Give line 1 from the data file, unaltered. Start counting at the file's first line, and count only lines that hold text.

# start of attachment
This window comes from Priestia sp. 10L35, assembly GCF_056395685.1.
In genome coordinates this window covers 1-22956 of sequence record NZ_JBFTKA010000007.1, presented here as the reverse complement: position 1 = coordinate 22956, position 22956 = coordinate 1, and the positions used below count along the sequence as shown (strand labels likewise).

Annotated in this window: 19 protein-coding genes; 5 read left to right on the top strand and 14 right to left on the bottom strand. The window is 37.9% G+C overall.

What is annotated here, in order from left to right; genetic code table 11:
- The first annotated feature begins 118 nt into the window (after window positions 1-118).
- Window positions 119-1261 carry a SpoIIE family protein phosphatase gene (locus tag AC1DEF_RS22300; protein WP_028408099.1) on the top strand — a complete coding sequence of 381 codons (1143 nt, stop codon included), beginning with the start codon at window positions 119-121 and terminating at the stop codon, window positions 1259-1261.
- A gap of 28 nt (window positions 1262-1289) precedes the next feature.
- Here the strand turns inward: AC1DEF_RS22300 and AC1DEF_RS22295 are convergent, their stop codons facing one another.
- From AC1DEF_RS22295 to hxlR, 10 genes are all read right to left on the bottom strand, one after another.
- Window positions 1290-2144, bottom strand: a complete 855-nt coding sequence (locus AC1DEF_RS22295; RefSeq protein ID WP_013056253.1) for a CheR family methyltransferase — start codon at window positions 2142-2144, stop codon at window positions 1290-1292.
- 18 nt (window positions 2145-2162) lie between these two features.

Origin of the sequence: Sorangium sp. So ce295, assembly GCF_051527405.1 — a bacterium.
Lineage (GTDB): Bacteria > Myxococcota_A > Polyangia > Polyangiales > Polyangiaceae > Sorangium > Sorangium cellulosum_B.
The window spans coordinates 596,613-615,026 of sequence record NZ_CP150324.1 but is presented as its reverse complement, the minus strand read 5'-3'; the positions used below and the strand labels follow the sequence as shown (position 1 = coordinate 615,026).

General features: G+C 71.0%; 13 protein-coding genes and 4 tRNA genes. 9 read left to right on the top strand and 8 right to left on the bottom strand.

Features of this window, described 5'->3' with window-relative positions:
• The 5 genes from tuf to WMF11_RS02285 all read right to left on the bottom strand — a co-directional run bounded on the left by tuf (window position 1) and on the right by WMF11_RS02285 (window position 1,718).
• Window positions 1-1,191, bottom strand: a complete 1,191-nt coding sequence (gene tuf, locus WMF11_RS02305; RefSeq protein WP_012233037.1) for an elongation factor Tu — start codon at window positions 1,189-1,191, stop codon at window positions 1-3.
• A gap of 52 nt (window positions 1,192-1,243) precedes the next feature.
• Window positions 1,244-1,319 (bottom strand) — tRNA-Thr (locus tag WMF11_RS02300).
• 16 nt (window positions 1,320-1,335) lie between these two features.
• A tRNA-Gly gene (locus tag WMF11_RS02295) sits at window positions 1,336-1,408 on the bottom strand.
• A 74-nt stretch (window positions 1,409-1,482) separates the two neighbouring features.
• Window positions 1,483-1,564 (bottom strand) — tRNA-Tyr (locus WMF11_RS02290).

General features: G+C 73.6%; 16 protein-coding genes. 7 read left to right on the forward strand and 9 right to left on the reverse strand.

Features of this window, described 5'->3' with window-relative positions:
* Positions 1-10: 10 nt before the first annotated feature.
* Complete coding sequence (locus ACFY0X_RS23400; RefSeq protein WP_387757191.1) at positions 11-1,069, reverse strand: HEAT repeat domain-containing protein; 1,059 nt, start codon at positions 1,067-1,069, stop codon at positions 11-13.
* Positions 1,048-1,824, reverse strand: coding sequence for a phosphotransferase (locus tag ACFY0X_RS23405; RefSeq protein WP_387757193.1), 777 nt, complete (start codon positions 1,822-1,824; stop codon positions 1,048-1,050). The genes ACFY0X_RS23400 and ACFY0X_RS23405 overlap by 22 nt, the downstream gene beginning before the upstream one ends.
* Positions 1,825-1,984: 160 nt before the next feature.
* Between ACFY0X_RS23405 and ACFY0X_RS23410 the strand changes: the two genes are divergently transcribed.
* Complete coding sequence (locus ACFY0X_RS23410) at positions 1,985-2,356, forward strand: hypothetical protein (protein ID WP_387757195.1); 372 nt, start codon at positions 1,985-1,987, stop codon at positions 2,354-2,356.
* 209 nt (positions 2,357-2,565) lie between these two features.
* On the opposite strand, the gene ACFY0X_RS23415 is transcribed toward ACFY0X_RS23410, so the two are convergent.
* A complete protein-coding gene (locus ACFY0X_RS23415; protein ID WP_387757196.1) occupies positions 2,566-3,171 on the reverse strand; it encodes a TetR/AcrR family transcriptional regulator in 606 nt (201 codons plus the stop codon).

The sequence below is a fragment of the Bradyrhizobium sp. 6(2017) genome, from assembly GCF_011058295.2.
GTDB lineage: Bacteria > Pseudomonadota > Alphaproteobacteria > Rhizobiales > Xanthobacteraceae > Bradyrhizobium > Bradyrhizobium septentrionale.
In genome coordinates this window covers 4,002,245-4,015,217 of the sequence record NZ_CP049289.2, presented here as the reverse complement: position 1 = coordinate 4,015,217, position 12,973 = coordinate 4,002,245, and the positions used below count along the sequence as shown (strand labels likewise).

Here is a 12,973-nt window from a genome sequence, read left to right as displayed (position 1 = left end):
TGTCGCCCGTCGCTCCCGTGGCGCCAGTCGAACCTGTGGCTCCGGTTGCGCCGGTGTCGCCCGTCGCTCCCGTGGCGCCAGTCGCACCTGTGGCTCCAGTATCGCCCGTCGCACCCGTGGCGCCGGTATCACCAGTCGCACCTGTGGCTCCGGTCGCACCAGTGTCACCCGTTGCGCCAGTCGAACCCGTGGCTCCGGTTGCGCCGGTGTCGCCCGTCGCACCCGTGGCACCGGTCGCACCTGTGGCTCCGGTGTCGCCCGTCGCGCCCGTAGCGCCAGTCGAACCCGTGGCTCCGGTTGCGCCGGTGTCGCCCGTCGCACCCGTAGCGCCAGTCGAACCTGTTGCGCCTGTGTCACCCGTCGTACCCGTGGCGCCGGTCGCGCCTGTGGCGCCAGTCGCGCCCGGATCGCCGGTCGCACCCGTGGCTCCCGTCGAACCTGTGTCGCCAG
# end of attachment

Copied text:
This window comes from Priestia sp. 10L35, assembly GCF_056395685.1.